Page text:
• Psychological and political warfare
  • Defence contracting and defence science
  • Intelligence industries and the academy
  • Interrogation, brainwashing, & spaces of military confinement
  • Counterinsurgency, policing and the human sciences
  • Military computing and quantification
  • War and area studies


After a long week scoring Advanced Placement exams in Ohio, I had the pleasure of seeing Do Ho Suh’s beautiful show Passage at the Cincinnati Contemporary Art Center this week. Even though I was often drawn to simply consider the exhibit’s myriad technical marvels, I think it’s so powerful a body of work because there’s so much humor and longing and hope that traces across all of the pieces. The everydayness of the objects and spaces, when recreated faithfully in a new material, truly becomes exceptional.

Suh 1

Suh 2

Global Air Traffic Map

Following up on an earlier post linking to a map of global shipping lanes, this live flightradar24 map of global air traffic just as fascinating. It offers the ability to ‘see’ a view from the cockpit of all airborne flights around the world:

On Lines

“The line may be drawn on the ground as clear as clear can be, but the quality of the space that it draws–what is on the inside and what is on the outside, and who or what governs either side–is alway in question (especially for thos who die on one side of the wire).” from Benjamin Bratton, The Stack: On Software and Sovereignty. 2015, page 23

The work of precision II

In writing my earlier post about precision, I was reminded of Donald MacKenzie’s incredible book Inventing Accuracy, in which he explores the following premise:

“This book reveals just how wrong it is to assume that missile accuracy is a natural or inevitable consequence of technical change. Nor, however, has it come about simply because governments, for good or bad reasons, have desired it. Rather, it is the product of a complex process of conflict and collaboration between a range of social actors including ambitious, energetic technologists, laboratories and corporations, and political and military leaders and the organizations they head. The invention of accuracy has fueled, and has itself been fueled by, the cold war. It has been a shaping force, but has itself been shaped.” from Donald MacKenzie, Inventing Accuracy: A Historical Sociology of Nuclear Missile Guidance. 1990, page 3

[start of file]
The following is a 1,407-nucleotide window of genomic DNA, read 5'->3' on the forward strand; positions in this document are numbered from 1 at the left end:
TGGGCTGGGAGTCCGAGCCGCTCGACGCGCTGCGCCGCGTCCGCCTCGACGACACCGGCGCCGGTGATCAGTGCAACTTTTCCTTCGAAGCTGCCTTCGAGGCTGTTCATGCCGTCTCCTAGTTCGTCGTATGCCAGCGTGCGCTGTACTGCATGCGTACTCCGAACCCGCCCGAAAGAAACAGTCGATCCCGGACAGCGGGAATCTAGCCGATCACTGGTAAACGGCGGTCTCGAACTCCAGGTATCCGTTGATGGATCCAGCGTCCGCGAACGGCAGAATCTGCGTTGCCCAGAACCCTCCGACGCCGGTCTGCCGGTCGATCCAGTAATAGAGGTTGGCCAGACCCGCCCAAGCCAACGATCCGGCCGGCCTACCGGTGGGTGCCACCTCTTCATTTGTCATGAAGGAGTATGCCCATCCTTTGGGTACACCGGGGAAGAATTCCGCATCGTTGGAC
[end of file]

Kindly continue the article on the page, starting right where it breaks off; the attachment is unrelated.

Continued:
And later…

“A technology is not just social up to the point of invention and self-sustaining thereafter. Its conditions of possibility are always social.” page 4

It seems to me that despite the increasing reliance on algorithmic thinking and automation in social and political worlds, perhaps our concern oughtn’t be solely with these technologies and technological practices per se, but, continuing MacKenzie’s thinking, with the seemingly unproblematic ways in which ideas like precision and accuracy have come to define ever-smaller aspects of daily life.


Two consecutive posts about words… There are just some words that I really like, and lineament is one of them. I have only ever come across the word used in reference to lines, specifically those tracing the body or geometric forms, so I was interested when I read Alberto Toscano’s essay “Lineaments of the Logistical State,” which begins with a brief definition of the word lineament that’s tied to geological/geophysical characteristics:

Lineament. noun. GEOLOGY. A linear feature on the earth’s surface, such as a fault.

This is the definition from the OED:

Lineament, n

a. A line; also, a delineation, diagram, outline, sketch; pl. outlines, designs. lit. and fig.
b. A minute portion, a trace; pl. elements, rudiments.

a. A portion of the body, considered with respect to its contour or outline, a distinctive feature.
b. fig. in pl. Distinctive features or characteristics.

In narrower sense, a portion of the face viewed with respect to its outline; a feature.

I suppose the two definitions are similar enough, but the OED has no reference to land or geology. There’s something really nice about understanding lineaments as borders of sorts, but also having that meaning extended more explicitly to terrain, and understanding spatial or geographic contours as things that move, have traces, and have directionality as fault lines do. Fixed and distinct, yet fluid and mobile.